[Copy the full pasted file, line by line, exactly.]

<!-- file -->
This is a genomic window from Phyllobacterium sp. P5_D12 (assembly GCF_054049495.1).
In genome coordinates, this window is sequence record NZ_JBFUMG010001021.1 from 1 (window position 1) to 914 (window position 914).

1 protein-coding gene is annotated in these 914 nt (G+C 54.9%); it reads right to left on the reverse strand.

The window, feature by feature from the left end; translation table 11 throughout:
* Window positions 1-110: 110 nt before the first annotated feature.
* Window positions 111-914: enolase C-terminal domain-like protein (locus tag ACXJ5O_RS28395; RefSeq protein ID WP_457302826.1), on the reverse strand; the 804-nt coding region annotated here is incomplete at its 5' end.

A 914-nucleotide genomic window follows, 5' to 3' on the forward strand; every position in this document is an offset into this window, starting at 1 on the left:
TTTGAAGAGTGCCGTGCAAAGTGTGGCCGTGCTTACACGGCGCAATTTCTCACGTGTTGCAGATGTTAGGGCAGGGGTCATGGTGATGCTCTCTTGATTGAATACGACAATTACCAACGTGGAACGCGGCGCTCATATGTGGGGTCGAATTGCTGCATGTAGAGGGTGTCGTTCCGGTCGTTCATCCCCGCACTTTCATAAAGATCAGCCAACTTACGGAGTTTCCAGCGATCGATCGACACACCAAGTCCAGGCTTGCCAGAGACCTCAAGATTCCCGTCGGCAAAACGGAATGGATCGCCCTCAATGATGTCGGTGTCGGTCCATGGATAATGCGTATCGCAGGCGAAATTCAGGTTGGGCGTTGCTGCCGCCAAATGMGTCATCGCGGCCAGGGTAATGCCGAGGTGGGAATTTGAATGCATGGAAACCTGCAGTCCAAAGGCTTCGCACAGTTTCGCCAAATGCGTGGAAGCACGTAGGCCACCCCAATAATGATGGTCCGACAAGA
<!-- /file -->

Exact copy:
This is a genomic window from Phyllobacterium sp. P5_D12 (assembly GCF_054049495.1).
In genome coordinates, this window is sequence record NZ_JBFUMG010001021.1 from 1 (window position 1) to 914 (window position 914).

1 protein-coding gene is annotated in these 914 nt (G+C 54.9%); it reads right to left on the reverse strand.

The window, feature by feature from the left end; translation table 11 throughout:
* Window positions 1-110: 110 nt before the first annotated feature.
* Window positions 111-914: enolase C-terminal domain-like protein (locus tag ACXJ5O_RS28395; RefSeq protein ID WP_457302826.1), on the reverse strand; the 804-nt coding region annotated here is incomplete at its 5' end.

A 914-nucleotide genomic window follows, 5' to 3' on the forward strand; every position in this document is an offset into this window, starting at 1 on the left:
TTTGAAGAGTGCCGTGCAAAGTGTGGCCGTGCTTACACGGCGCAATTTCTCACGTGTTGCAGATGTTAGGGCAGGGGTCATGGTGATGCTCTCTTGATTGAATACGACAATTACCAACGTGGAACGCGGCGCTCATATGTGGGGTCGAATTGCTGCATGTAGAGGGTGTCGTTCCGGTCGTTCATCCCCGCACTTTCATAAAGATCAGCCAACTTACGGAGTTTCCAGCGATCGATCGACACACCAAGTCCAGGCTTGCCAGAGACCTCAAGATTCCCGTCGGCAAAACGGAATGGATCGCCCTCAATGATGTCGGTGTCGGTCCATGGATAATGCGTATCGCAGGCGAAATTCAGGTTGGGCGTTGCTGCCGCCAAATGMGTCATCGCGGCCAGGGTAATGCCGAGGTGGGAATTTGAATGCATGGAAACCTGCAGTCCAAAGGCTTCGCACAGTTTCGCCAAATGCGTGGAAGCACGTAGGCCACCCCAATAATGATGGTCCGACAAGA